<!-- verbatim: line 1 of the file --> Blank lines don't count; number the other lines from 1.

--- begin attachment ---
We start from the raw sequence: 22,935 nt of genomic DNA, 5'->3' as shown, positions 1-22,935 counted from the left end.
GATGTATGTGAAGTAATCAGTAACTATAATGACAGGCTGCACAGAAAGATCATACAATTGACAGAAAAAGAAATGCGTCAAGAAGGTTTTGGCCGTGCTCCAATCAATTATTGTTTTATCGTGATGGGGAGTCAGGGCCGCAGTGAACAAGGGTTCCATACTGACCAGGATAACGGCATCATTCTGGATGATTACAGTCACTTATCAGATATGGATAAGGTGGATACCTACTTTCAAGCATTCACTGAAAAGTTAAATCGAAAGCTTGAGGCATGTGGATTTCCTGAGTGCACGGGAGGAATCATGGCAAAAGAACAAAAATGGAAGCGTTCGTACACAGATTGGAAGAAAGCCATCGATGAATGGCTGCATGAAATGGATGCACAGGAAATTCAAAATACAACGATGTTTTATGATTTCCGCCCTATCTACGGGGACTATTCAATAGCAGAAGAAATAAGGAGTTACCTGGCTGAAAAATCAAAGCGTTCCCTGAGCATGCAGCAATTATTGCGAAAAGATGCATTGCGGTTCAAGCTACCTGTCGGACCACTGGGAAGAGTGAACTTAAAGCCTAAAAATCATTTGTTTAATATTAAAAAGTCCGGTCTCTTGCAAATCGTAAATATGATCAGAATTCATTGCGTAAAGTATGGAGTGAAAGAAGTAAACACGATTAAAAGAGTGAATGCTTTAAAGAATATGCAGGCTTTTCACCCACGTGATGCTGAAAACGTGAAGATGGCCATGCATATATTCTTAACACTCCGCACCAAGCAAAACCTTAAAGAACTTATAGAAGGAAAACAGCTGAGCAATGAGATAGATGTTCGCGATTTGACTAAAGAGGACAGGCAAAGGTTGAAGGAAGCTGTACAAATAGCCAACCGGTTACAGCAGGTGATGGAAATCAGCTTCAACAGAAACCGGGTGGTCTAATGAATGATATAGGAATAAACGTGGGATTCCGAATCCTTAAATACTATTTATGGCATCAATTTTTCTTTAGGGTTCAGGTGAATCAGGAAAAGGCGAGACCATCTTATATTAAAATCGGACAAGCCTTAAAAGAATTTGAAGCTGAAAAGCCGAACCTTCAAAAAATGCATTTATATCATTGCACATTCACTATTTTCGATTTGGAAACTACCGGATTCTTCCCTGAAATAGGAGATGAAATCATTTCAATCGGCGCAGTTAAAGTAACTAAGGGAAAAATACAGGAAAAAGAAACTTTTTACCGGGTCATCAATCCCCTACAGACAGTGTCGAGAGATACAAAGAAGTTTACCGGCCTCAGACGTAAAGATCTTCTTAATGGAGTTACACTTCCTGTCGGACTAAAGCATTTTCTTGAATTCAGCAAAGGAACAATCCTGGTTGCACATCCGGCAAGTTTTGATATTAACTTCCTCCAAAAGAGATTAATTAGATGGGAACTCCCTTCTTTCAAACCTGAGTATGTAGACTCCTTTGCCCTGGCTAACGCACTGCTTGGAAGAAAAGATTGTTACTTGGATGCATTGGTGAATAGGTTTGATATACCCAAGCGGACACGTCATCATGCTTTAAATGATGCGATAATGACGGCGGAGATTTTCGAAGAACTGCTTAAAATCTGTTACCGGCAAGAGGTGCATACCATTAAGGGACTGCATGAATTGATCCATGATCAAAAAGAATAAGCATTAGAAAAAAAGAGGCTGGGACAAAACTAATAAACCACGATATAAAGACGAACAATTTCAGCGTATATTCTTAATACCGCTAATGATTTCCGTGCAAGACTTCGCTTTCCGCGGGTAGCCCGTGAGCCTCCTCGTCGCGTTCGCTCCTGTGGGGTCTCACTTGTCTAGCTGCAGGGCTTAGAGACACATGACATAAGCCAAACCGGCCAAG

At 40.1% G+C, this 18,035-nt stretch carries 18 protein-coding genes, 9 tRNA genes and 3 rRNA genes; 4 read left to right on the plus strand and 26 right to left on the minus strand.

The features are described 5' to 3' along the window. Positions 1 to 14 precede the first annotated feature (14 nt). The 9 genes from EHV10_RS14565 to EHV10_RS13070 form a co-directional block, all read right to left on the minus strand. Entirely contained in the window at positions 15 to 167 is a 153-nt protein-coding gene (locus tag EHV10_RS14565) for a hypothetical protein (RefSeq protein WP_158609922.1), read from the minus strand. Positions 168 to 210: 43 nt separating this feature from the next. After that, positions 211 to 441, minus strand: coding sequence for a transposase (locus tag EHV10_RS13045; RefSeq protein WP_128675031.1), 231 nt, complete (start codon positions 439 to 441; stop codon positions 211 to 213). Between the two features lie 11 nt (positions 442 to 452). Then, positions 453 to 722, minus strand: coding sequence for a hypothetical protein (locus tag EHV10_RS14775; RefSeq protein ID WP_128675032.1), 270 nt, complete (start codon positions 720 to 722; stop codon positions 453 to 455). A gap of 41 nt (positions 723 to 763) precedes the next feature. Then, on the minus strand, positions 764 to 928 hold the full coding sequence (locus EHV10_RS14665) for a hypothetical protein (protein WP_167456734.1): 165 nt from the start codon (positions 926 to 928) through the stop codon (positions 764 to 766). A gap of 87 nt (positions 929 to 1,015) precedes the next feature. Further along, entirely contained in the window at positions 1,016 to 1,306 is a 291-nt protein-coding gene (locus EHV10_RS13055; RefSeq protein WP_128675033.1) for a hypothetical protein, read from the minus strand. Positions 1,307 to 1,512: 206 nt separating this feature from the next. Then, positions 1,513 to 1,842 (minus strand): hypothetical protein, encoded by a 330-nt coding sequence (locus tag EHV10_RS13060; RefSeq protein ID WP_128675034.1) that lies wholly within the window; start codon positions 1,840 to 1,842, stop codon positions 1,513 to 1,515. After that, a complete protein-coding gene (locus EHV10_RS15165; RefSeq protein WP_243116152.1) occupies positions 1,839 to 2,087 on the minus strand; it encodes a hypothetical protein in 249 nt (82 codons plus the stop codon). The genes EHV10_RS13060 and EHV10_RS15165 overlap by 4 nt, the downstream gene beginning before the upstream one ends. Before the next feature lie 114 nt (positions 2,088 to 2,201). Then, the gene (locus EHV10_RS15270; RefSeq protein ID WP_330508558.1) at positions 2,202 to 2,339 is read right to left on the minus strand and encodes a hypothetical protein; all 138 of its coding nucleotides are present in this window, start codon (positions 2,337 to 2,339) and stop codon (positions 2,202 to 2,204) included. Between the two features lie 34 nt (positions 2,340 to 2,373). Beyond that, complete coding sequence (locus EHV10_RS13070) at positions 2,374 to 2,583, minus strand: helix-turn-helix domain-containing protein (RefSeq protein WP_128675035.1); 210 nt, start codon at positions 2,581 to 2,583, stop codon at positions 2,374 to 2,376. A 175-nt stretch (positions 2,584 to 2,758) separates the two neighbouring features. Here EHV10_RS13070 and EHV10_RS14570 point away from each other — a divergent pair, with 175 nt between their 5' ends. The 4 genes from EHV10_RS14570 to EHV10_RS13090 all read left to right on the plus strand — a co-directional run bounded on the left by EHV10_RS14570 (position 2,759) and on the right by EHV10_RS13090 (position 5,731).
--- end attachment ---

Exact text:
We start from the raw sequence: 22,935 nt of genomic DNA, 5'->3' as shown, positions 1-22,935 counted from the left end.